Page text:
Follow me on TwitterYouTube, Facebook and Instagram. Pick up my sci-fi novels the Herokiller series, and The Earthborn Trilogy, which is also on audiobook.

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Sony to keep making PlayStation 4 as PS5 output hits snag – New York Post

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Sony’s plans to mass produce its new PlayStation 5 gaming console have been put on hold because of disruptions in the global supply chain — forcing the company to keep cranking out its older PS4 systems.
The Japanese tech giant had initially planned to phase out manufacturing of PS4 at the end of last year and move to a full transition to its newer consoles, according to Bloomberg. But now it is pivoting to produce as many as 1 million of the old models in 2022.
After introducing the PS5 in November 2020, supply has been scarce due to shortages in advanced chips and other commodities needed to mass produce the hardware.
This past November, Sony reduced its PS5 production outlook. Initially, it aimed to make more than 16 million units in the year ending in March, but that number was trimmed to 14.8 million.
The older PS4 is cheaper to make and uses less advanced chips and software than its successor. Released in 2013, the PS4 has sold more than 116 million units and remains popular among gamers.
The PS5, which offers more sophisticated graphics and faster loading times than the PS4, was also met with great fanfare. As of September 2021, it has sold 13.3 million total units — surpassing the 7.6 million units that the PS4 sold in its first year of availability nearly a decade ago.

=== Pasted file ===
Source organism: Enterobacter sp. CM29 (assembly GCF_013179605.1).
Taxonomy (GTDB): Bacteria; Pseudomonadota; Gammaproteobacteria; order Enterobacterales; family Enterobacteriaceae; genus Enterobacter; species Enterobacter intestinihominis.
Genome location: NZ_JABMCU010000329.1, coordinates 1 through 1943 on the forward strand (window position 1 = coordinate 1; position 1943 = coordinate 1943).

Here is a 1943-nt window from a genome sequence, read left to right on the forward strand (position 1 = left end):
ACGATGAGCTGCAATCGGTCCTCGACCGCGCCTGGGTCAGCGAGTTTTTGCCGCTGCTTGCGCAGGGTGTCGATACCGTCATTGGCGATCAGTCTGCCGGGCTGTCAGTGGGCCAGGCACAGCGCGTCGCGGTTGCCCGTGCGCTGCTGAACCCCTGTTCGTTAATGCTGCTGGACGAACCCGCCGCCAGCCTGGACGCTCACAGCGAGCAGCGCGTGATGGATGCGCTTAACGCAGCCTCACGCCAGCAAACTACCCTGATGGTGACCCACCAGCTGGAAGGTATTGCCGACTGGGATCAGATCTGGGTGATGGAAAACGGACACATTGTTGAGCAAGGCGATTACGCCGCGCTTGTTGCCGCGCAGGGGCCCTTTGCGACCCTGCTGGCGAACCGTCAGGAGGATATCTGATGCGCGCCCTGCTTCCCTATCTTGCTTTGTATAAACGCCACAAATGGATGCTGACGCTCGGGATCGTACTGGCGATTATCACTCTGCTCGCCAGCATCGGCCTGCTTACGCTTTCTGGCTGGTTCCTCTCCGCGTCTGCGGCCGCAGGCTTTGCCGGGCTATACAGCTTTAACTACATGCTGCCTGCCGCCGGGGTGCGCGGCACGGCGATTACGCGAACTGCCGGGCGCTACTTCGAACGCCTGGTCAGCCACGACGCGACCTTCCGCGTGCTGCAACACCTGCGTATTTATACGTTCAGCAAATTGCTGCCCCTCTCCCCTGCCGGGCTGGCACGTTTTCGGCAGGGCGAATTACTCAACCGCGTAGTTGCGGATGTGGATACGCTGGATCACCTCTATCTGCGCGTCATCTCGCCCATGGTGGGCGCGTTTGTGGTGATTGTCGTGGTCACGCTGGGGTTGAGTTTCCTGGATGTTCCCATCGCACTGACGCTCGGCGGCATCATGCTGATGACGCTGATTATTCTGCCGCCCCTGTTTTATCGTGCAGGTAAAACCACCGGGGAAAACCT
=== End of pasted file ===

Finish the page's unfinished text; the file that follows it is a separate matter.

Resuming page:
Sony told assembly partners late last year that it is pivoting to manufacture more PS4 consoles this year, though a company spokesperson denied that it had planned to discontinue production altogether.
“It is one of the best-selling consoles ever and there is always crossover between generations,” a spokesperson told Bloomberg.
This past fall, Sony reported a 27% increase in sales in its gaming division for the three-month fiscal quarter that ended on Sept. 30. The firm credited the popularity of the PS5.
In total, the Japanese conglomerate’s gaming division recorded $5.7 billion in sales during the three month period starting in July. Operating income fell 21% to $727 million while the company generated $10.8 billion in revenue.
Sony isn’t the only gaming company that is relying on its older technologies to keep profits flowing during the supply chain crunch.
Last year, Nvidia, the US firm that makes processing units for gaming consoles, revived its previous generation of GTX 1050 Ti graphics cards due to the shortage in semiconductors.
While the company never officially discontinued production of the card, it was not listed for sale as recently as November 2020.
The card was first introduced in 2016, but was gradually phased out in favor of the newer 16-series cards, according to PC Gamer.
Market observers say that the supply chain crisis and chip shortages will likely last through this year.
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Daily Deals: Save on Select PS5, PS4 Games Today – IGN

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Daily Deals: Save on Select PS5, PS4 Games Today  IGN
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Most Popular Online Casino Games In Australia – Spiel Times

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Most Popular Online Casino Games In Australia  Spiel Times